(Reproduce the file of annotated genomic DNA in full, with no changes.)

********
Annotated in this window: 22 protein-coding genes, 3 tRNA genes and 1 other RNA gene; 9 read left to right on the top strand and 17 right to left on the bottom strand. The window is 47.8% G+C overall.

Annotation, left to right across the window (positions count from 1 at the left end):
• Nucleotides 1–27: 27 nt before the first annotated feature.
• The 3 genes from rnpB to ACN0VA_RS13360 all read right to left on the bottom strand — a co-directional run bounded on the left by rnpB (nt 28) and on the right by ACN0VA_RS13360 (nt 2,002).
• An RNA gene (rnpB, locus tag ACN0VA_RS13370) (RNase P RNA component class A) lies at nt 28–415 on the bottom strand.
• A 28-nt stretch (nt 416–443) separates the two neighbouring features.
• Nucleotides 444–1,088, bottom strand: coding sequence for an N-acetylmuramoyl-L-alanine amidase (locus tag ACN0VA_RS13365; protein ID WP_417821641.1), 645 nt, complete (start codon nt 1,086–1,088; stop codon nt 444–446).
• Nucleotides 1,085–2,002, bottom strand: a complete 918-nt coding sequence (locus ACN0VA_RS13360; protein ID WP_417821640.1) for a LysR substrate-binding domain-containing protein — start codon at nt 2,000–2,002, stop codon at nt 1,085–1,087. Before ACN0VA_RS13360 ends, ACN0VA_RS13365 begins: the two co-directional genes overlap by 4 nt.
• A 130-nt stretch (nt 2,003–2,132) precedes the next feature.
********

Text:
Annotated in this window: 22 protein-coding genes, 3 tRNA genes and 1 other RNA gene; 9 read left to right on the top strand and 17 right to left on the bottom strand. The window is 47.8% G+C overall.

Annotation, left to right across the window (positions count from 1 at the left end):
• Nucleotides 1–27: 27 nt before the first annotated feature.
• The 3 genes from rnpB to ACN0VA_RS13360 all read right to left on the bottom strand — a co-directional run bounded on the left by rnpB (nt 28) and on the right by ACN0VA_RS13360 (nt 2,002).
• An RNA gene (rnpB, locus tag ACN0VA_RS13370) (RNase P RNA component class A) lies at nt 28–415 on the bottom strand.
• A 28-nt stretch (nt 416–443) separates the two neighbouring features.
• Nucleotides 444–1,088, bottom strand: coding sequence for an N-acetylmuramoyl-L-alanine amidase (locus tag ACN0VA_RS13365; protein ID WP_417821641.1), 645 nt, complete (start codon nt 1,086–1,088; stop codon nt 444–446).
• Nucleotides 1,085–2,002, bottom strand: a complete 918-nt coding sequence (locus ACN0VA_RS13360; protein ID WP_417821640.1) for a LysR substrate-binding domain-containing protein — start codon at nt 2,000–2,002, stop codon at nt 1,085–1,087. Before ACN0VA_RS13360 ends, ACN0VA_RS13365 begins: the two co-directional genes overlap by 4 nt.
• A 130-nt stretch (nt 2,003–2,132) precedes the next feature.